Crowdfunding and financial technology may come under scrutiny in 2017, according to Lan. The two areas aren’t heavily regulated and may be open to abuse, she said.
Singapore’s enforcement actions this year have made it one of the most active financial regulators in Asia. In rival Hong Kong, the Securities and Futures Commission has been settling probes and creating specialized teams under new enforcement chief Thomas Atkinson.
Other countries have also seen heightened supervisory focus. Indonesia started a tax amnesty plan aimed at repatriating cash stashed overseas while giving evaders a way to come clean. China has placed regulatory curbs to rein in shadow banking and contain debt risk.
“That’s the global trend — it’s going to become harder to hide illicit money,” said Andre Jumabhoy, a Singapore-based lawyer who advises on government enforcement at K&L Gates LLP. “There’s a real emphasis in making sure that if you want to be a serious global financial center like Singapore wants to be, you’ve got to abide by the rules.”
Here’s what the Monetary Authority of Singapore was busy with in 2016:
Banks and bankers
* Fined Standard Chartered Plc, Coutts & Co., UBS Group AG and DBS Group Holdings Ltd. over breaches related to 1MDB. The banks have said they cooperated with authorities.
* Said it plans to bar former Goldman Sachs Group Inc. star banker Tim Leissner from the securities industry for 10 years. Leissner’s lawyer had said he intends to respond to allegations raised by MAS.
* BSI SA was fined and directed to close after “serious” money laundering breaches; six senior executives referred to prosecutors. BSI said it cooperated fully with investigations.
Alleged errant traders
* Three people were charged for orchestrating largest market manipulation case in Singapore’s history.
* Three former traders were charged with 333 counts in Singapore’s first front-running case.
* Man charged in the city’s first spoofing case, which was also the first case that the regulator and Commercial Affairs Department jointly brought to court.
* Fined a former chief financial officer of Sinomem Technology Ltd. and asset manager Triumpus Assets Management Pte for insider trading. Both had admitted to the contravention.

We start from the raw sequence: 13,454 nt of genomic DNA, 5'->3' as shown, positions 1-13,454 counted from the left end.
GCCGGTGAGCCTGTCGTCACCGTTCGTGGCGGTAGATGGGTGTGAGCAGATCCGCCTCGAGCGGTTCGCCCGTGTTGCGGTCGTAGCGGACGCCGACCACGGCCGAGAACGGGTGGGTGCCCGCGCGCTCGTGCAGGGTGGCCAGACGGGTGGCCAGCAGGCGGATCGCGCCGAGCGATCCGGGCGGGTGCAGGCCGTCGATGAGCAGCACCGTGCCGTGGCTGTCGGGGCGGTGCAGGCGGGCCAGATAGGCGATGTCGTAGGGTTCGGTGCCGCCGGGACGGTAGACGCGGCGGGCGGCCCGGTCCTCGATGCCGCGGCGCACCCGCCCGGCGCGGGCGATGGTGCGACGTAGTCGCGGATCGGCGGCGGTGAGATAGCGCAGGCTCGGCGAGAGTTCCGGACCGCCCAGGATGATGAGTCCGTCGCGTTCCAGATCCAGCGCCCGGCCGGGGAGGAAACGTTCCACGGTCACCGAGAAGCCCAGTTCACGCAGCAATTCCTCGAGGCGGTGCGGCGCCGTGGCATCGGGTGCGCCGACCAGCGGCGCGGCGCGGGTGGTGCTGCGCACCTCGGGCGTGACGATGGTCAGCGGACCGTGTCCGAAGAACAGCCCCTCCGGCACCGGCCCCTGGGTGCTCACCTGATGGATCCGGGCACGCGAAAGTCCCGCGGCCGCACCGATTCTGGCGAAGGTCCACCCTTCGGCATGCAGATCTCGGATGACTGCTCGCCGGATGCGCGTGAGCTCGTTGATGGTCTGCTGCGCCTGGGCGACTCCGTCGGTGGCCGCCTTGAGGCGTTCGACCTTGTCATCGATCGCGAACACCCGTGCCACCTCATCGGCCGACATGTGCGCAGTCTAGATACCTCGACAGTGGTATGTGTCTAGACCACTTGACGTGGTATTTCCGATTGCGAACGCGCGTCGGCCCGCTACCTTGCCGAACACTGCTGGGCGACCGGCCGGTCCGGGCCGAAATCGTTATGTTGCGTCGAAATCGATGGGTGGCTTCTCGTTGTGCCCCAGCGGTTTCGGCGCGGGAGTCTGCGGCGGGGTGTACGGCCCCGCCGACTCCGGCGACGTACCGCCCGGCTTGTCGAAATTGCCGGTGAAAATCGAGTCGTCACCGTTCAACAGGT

Barred a former trader for two years and fined him S$110,000 for insider trading.
Other enforcement efforts
* Joint announcement with Attorney-General’s Chambers and police that S$240 million in assets have been seized, including from Malaysian financier Low Taek Jho. Two calls to Low’s Jynwel Capital Ltd. in Hong Kong weren’t answered
* Set up units to centralize and further boost enforcement as well as target money-laundering activities
December 21, 2016
I READ with great interest “HSR helps move things on right track” by Mohd Nur Ismal Mohamed Kamal, Chief Executive Officer of MyHSR Corporation (The Star, Dec 19), his response to the commentary “A new start for old neighbours” by Mergawati Zulfakar (The Star, Dec 16).
It is very uplifting indeed to hear about all the potential spin-off benefits of the High Speed Rail (HSR) project to be undertaken by Malaysia and Singapore.
In the first place, however, the people of Malaysia are equally keen to know the cost of implementation of the project. More precisely, people want to know which side pays for what.
The reply by the CEO of MyHSR sounds very much like laying out the arguments that since Malaysia will make all the gains that he has described, Malaysia must be ready to pay for the bulk of the cost of implementation.
I certainly hope this is not what he implied. I feel that in this matter the question of which side shall make how much profit out of the HSR project must also be taken into account in determining the formula for sharing the cost of implementation.
Author, Malaysia-Singapore: Fifty Years of Contentions, 1965-2015
by Mergawati Zulfakar@www.thestar.com.my
Durian diplomacy: Najib checking out the Musang King durian on display during the Malaysia Agrobazaar in Singapore in 2014 as Lee and his wife Ho Ching look on. —Bernama
IT would be hard to ignore the fact that bilateral ties between Malaysia and Singapore were thorny for decades.